Which dating site profile would you rate higher?

Hello, my name is John and I’m an accountant. I like to keep things low-key and don’t enjoy going out to parties or large social gatherings. I’m not a big fan of sports or outdoor activities, but I do enjoy going for walks and exploring new neighborhoods


Get ready to be swept off your feet! My name is John and I’m not your typical accountant. 

I might not be a big fan of large social gatherings, but that’s only because I prefer more intimate settings where I can really get to know someone. I love nothing more than taking long walks, discovering new neighborhoods, and taking in the beauty of the world around us.

No contest, right?

The first profile is boooooring. The second profile has basically the same information but succeeds in painting an appealing emotional picture. If we were John’s dating coach, we’d tell him to go with the second profile, hands down. 

Every advertisement is effectively a dating profile: out there to engage your target audience and convince them to enter a relationship with your brand.  How can you create ads that draw your intended consumers towards commitment? Using emotional appeal advertising is the ticket.‌

Understanding emotional appeals in advertising

Emotional appeal advertising is a marketing strategy that aims to create an emotional connection between the consumer and the product or service being advertised that will then influence the consumer’s purchasing decision, often without their conscious, rational brain even realizing it. 

When advertisements evoke emotion, they are more likely to:

  • Be Remembered
  • Influence opinion
  • Drive action
  • Build loyalty

Rational and emotional advertising appeals – what’s the difference?

Rational advertising appeals are focused on logic and reasoning and are designed to persuade consumers based on the facts and features of a product or service. These ads typically highlight the benefits of a product, such as its quality, price, or functionality.

Emotional advertising appeals are focused on eliciting emotional responses and persuading the consumer based on their emotions and desires. These ads highlight how the offering will make the consumer feel.

Examples of rational and emotional advertising appeals

Let’s say you’re selling the new, just-out version of a smartphone. Here is what a rational appeal advertisement for your smartphone might look like:

Are you looking for a smartphone that combines cutting-edge technology with exceptional value? Our latest model features a high-resolution display, a lightning-fast processor, and long-lasting battery life, all at an unbeatable price. With a sleek design and easy-to-use interface, our smartphone is the perfect choice for anyone looking for a reliable and feature-packed device.

Now let’s compare that with a sample emotional appeal advertisement for the same phone:

Looking for a smartphone that will take your life to the next level? Our new smartphone is more than just a device – it’s a window to a world of possibilities. With its stunning display, powerful camera and seamless user experience, our smartphone is the perfect companion for capturing and sharing all of life’s moments. Whether you’re a social media maven, an avid traveler, or just looking to stay connected with friends and family, our smartphone is the ultimate tool for living your best life.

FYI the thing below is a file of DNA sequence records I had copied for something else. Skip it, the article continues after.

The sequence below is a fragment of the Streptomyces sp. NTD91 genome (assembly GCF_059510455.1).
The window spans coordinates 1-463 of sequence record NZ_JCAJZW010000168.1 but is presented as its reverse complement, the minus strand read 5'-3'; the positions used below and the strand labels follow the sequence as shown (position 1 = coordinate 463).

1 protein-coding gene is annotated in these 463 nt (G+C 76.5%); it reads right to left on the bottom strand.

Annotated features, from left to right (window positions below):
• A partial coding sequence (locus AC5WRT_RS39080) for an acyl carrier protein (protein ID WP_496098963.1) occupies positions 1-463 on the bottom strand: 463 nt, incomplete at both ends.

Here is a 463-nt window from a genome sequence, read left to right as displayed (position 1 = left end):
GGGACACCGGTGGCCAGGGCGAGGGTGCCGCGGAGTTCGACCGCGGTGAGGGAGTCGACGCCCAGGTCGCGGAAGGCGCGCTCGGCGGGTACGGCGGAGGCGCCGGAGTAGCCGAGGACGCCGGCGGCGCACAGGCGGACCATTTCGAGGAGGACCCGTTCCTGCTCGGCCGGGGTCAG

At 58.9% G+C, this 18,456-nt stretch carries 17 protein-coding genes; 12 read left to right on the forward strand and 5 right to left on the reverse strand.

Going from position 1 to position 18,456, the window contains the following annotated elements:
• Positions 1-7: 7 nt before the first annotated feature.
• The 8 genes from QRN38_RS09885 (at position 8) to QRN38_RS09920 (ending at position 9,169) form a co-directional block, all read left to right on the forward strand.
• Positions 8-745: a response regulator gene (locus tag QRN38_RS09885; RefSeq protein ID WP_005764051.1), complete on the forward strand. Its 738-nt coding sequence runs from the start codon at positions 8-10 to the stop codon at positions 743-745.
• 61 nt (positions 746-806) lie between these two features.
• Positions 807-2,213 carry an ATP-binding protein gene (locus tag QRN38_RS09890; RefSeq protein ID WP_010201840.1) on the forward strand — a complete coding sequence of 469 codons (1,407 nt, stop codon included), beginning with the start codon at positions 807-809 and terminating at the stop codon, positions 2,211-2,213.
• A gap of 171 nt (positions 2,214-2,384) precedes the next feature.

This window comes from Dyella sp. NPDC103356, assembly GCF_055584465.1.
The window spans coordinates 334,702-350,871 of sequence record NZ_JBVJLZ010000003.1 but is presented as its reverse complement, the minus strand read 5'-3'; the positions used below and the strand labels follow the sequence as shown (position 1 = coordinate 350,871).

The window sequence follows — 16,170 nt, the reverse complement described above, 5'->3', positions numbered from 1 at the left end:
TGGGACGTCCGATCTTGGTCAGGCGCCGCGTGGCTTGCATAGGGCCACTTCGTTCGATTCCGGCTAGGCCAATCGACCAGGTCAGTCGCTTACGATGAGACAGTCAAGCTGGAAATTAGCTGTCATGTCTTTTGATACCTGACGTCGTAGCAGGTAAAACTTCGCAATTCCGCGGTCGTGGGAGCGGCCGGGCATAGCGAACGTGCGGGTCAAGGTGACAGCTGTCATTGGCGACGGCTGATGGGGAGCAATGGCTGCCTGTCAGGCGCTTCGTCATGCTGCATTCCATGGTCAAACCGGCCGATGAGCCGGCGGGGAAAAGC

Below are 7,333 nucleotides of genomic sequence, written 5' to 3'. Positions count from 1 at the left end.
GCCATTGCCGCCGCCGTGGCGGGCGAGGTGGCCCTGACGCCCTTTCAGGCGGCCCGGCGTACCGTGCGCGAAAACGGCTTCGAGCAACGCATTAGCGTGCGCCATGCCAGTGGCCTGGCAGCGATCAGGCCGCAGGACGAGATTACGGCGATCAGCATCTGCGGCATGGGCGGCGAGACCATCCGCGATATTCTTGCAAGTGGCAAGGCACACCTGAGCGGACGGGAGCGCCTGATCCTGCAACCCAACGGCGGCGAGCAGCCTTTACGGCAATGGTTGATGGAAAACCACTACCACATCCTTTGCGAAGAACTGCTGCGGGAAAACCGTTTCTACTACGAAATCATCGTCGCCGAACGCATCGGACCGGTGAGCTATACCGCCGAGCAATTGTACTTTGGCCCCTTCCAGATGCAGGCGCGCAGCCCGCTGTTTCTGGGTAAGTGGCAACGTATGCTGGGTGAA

Because of the power of emotions on decision-making, it’s often advisable to integrate some level of emotional appeal into even a “rational” ad for a practical product. 

Negative vs. positive emotional appeal advertising

Consider the following ads for saving the whales. Which do you find more motivational?

“Join us in saving the whales and protecting our planet’s most magnificent creatures!”

“The whales need your help now more than ever – join us in saving them before it’s too late and they disappear forever.”

Clearly, the first ad uses positive emotional appeal – evoking admiration and pride – while the second uses negative emotional appeal – evoking pity and regret.

Which is more effective? 

Human beings tend to prioritize avoiding pain over gaining pleasure – a psychological phenomenon known as “loss aversion” – which would seem to point to negative emotional appeal being more effective. On the other hand, negative emotions associated with your brand can often be bad for business. 

In general, negative emotional appeal should be restricted to instances when the negative consequences of not using the product or service are significant and the ad offers a clear solution. For example, a health insurance ad that highlights the negative consequences of not having health coverage, such as financial ruin or poor health outcomes, gives a clear solution: buy health insurance and protect yourself from this awful situation.

Use positive emotional appeal for everything else: ads that evoke feelings of joy, satisfaction, pride and aspiration. It’s hard to go wrong with happiness (although there are exceptions, so always make sure the context is appropriate).

If you can combine the two (positive and negative emotional appeal) in the same campaign, you can pack a double whammy. Take the above “Save the Whales” campaign as an example, and try:

“You have the power to protect our planet’s most magnificent creatures! Join us in saving the whales before it’s too late and they disappear forever.”

Types of emotional appeals in Advertising 

Trying to brainstorm what type of emotional appeal would fit your product or service?

Positive emotional appeals in advertising can include:


Ads that portray people laughing or experiencing pleasure can create a positive emotional response in viewers. For example, an ad for a vacation resort might show people enthusiastically having fun in a tropical setting.


Ads that evoke feelings of nostalgia can be powerful because they tap into people’s memories and emotions from the past. For example, a soda company might use a retro-themed ad to appeal to consumers who remember drinking their product as a child.